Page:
Davis, K. A. (Eds.), Sociopolitical Perspectives on Language Policy and Planning in the USA (pp. 67–98). Philadelphia: John Benjamins.

Douglas, J. W. B. (1964). The Home and the School: A Study of Ability and Attainment in the Primary School. MacGibbon & Kee: London.

Duckworth, A., & De Bevoise, W. (1986). Student engagement and skill development in writing at the secondary level: Final report. Eugene, OR.: Center for Educational Policy and Management, University of Oregon.

Dulay, H., Burt, M., & Krashen, . (1982). Language two.New York:Oxford University Press.

Ellis, R. (1985). Understanding second language acquisition. Oxford, UK: Oxford University Press.

Edge, J. 1989. Mistakes and Corrections. London: Longman.

Ehrlich, S. (1997). Gender as social practice: Implications for second language acquisition. Studies in Second Language Acquisition, 19, 421–446.

Ehrman, M. E., & Oxford, R. L. (1990). Adult learning styles and strategies in an intensive training setting. The Modern Language Journal, 74, 311–326.

Ellis, R. (1994). The Study of Second Language Acquisition. Oxford: Oxford University

Freed, A. F. (1995). Language and gender. Annual Review of Applied Linguistics, 15, 3–22.

Frye, D. (1999). Participatory education as a critical framework for immigrant women’s ESL class. TESOL Quarterly, 33, 501–513.

Gardner, R. & Lambert, W. (1972). Attitudes and Motivation in Second-Language Learning.

Rowley, Ma.: Newbury House.

Gass, S. & Selinker, L. (2001). Second Language Acquisition (2nd Ed.) Hillsdale, NJ: Lawrence Erlbaum.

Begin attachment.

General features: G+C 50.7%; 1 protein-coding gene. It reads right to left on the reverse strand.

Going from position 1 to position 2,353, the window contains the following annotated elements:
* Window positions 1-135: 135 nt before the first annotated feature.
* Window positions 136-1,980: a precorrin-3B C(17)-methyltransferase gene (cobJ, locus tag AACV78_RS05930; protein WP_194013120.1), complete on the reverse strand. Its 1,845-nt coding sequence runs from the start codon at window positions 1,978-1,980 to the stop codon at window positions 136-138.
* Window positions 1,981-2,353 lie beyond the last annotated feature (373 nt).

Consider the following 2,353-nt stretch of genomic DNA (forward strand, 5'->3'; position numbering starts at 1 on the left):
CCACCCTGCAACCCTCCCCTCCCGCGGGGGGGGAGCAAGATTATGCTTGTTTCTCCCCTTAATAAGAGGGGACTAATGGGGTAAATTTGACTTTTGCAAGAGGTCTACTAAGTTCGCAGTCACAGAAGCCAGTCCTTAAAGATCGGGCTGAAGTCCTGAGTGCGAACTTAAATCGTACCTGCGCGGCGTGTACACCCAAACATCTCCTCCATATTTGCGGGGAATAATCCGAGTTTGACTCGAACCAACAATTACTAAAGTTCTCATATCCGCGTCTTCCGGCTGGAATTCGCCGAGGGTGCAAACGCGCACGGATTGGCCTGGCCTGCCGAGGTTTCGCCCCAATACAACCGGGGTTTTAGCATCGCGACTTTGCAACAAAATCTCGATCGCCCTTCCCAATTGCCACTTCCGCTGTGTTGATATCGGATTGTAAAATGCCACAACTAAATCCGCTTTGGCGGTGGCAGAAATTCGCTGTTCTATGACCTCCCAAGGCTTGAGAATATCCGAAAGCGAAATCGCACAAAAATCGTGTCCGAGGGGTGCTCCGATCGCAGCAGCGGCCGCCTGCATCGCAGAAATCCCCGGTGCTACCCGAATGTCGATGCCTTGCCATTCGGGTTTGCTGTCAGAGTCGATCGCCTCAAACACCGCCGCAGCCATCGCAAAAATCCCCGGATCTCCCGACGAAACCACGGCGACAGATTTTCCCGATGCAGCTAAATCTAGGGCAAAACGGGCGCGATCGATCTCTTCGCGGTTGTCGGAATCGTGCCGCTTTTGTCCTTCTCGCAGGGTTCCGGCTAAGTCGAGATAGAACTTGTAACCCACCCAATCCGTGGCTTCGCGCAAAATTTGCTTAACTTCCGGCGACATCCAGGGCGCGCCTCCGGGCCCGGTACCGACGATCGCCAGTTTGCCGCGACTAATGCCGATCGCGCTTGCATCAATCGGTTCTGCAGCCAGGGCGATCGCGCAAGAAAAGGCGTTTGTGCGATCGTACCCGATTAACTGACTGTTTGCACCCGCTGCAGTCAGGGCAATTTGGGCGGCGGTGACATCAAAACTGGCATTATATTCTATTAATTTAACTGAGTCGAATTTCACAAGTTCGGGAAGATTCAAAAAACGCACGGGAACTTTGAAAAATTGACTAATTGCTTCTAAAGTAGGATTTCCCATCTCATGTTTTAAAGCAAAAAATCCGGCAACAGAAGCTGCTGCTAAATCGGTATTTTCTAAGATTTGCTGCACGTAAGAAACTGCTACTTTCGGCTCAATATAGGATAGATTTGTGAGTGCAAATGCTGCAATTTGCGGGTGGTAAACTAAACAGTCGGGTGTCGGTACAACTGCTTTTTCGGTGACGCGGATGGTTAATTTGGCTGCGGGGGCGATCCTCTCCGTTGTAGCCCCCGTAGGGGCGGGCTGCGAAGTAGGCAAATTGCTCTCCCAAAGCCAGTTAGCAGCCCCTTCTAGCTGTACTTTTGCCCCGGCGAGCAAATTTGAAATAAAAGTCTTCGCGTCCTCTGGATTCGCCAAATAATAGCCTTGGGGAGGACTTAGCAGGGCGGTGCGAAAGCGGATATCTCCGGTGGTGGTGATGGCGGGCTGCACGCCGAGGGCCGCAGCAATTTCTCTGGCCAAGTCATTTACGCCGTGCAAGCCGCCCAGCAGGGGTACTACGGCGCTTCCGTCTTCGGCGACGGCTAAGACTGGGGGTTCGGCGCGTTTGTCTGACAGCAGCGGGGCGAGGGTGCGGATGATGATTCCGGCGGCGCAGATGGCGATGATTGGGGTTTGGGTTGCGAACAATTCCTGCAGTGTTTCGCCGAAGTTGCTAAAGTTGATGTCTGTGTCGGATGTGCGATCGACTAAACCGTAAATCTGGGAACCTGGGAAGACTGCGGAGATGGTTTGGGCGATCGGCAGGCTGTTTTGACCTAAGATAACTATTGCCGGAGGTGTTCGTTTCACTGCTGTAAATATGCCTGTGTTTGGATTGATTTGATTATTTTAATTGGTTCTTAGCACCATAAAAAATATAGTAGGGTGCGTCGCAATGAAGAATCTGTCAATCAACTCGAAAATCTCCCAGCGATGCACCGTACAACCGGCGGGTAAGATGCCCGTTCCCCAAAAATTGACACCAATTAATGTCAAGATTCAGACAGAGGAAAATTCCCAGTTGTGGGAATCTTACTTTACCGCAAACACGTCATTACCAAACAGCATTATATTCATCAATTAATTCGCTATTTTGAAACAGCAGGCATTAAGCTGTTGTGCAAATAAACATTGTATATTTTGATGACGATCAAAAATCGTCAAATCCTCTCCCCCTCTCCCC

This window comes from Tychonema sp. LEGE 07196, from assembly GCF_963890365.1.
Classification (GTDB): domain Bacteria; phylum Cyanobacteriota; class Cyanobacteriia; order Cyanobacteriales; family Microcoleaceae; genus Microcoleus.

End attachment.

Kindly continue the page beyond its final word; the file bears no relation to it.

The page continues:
Jiménez Catalán, R. (1997). Terms and definitions of errors in SLA. Bells: Barcelona English language and literature studies, 8, 60-81.

Juel, C. (1988). Learning to read and write: A longitudinal study of 54 children from first through forth grades. Journal of Educational Psychology, 80, 437447.

Keshavarz, M. H. (1999). Contrastive analysis and error analysis. Tehran: Rahnama Publications.

Labov, W. (1991). The intersection of sex and social class in the course of linguistic change.Language Variation and Linguistic Change 2, 205-51.

Litosseliti, L., & Sunderland, J. (2002). Gender identity and discourse analysis. Philadelphia: John Benjamins.

Li, R. & Bu, Y. (2006). On how children acquire their mother tongue: explanation of Chomsky’ mental linguistic theory. Sino-US English Teaching 3/ 3, 55-57.

Lin, A. & Luk, J. (2004). Local creativity in the face of global domination: Insights of.

Long, M. (1998). SLA: Breaking the siege. Univerisity of Hawaii Working Papers in ESL 17, 79- 129.

Ludwig, J. (1983). Attitudes and expectations: A profile of female and male students of college French, German, and Spanish. The Modern Language Journal 67/2, 216-227.

Morris, M. (1966). An Introduction to the Philosophy of Language. Cambridge: London

Oxford, R. L. (1993). Gender differences in styles and strategies for language learning: What do they mean? Should we pay attention?

Satyanath, T. S. (1982). Kannadigas in Delhi: a sociolinguistic study. [unpublished doctoral dissertation, Delhi: University of Delhi].

Sunderland, J. (2000). Issues of language and gender in second and foreign language

Trudgill, P. (1974). The Social Differentiation of English in Norwich. Cambridge: Cambridge University Press.

Valdes, G. (1998). The world inside and outside schools: Language and immigrant children. Educational Researcher, 27/6, 4–18.